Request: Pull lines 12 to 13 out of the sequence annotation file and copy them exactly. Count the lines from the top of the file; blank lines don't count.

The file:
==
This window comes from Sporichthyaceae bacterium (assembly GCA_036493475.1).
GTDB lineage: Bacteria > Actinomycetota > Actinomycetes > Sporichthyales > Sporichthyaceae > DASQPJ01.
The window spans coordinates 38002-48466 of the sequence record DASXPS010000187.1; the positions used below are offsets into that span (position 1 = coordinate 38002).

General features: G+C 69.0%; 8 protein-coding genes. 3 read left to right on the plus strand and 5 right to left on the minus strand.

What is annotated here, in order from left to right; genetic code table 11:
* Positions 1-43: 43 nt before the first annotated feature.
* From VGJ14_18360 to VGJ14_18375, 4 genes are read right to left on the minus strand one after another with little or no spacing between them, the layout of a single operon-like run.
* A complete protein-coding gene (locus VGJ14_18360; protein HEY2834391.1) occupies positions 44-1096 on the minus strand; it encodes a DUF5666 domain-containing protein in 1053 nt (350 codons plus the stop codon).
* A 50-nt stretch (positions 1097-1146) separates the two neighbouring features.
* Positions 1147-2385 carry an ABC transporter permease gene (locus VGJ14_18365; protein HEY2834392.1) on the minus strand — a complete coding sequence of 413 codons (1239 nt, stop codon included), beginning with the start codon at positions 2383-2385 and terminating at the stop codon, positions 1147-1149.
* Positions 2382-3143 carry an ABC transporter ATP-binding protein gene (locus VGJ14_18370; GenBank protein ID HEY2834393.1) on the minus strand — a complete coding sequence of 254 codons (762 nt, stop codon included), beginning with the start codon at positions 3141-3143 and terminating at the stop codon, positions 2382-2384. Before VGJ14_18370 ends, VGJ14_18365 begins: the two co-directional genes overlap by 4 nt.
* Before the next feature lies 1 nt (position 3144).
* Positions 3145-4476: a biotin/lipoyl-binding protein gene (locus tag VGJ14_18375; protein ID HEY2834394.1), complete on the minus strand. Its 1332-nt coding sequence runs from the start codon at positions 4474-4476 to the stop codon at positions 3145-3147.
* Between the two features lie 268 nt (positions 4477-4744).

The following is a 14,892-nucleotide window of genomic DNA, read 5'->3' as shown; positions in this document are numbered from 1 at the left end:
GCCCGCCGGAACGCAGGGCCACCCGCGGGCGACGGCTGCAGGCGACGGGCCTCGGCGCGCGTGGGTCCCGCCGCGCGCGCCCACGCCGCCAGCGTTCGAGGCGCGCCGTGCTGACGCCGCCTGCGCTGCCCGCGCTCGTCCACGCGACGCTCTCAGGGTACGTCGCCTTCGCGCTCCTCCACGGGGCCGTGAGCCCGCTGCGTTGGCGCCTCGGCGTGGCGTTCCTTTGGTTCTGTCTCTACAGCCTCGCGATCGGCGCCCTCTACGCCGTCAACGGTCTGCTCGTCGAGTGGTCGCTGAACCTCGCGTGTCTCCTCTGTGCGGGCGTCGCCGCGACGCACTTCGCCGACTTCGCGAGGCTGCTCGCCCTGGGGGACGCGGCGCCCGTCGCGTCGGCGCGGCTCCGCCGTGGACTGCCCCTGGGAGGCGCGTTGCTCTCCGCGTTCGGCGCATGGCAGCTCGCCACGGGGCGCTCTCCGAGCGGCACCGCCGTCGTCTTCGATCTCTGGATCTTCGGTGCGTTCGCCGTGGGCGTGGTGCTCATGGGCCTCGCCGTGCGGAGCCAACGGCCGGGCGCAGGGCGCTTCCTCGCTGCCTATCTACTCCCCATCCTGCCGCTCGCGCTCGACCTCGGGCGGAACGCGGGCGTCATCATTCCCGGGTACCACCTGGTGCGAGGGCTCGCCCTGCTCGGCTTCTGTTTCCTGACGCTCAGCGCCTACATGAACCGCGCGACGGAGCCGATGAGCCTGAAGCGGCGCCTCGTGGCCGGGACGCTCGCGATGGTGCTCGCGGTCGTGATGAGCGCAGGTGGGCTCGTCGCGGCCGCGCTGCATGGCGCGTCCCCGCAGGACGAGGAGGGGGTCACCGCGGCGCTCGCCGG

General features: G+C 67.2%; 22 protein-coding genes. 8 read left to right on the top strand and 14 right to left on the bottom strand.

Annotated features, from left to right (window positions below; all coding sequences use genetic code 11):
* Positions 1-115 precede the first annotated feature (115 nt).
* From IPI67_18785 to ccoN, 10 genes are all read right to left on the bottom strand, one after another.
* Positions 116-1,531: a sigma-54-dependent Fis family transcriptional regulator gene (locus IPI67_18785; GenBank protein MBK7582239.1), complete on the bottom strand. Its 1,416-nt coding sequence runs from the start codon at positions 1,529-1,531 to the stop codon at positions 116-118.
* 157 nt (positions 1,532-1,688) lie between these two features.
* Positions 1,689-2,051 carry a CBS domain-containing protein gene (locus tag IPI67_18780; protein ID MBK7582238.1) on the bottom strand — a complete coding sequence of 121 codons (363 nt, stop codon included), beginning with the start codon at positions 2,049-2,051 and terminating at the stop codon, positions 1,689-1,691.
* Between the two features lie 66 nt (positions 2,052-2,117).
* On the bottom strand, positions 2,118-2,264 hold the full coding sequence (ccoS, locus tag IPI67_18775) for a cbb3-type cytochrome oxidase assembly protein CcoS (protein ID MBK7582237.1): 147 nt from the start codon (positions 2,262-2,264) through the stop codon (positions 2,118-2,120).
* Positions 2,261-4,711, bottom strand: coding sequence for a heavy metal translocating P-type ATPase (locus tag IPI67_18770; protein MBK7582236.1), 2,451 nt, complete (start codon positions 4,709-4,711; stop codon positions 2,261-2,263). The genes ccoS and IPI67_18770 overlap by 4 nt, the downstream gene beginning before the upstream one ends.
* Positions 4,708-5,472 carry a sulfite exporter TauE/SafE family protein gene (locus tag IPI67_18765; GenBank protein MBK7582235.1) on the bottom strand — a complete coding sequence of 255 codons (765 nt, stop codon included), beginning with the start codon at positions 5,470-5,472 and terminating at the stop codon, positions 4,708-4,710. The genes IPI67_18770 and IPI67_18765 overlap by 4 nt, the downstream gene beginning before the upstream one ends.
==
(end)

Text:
* Before the next feature lies 1 nt (position 3144).
* Positions 3145-4476: a biotin/lipoyl-binding protein gene (locus tag VGJ14_18375; protein ID HEY2834394.1), complete on the minus strand. Its 1332-nt coding sequence runs from the start codon at positions 4474-4476 to the stop codon at positions 3145-3147.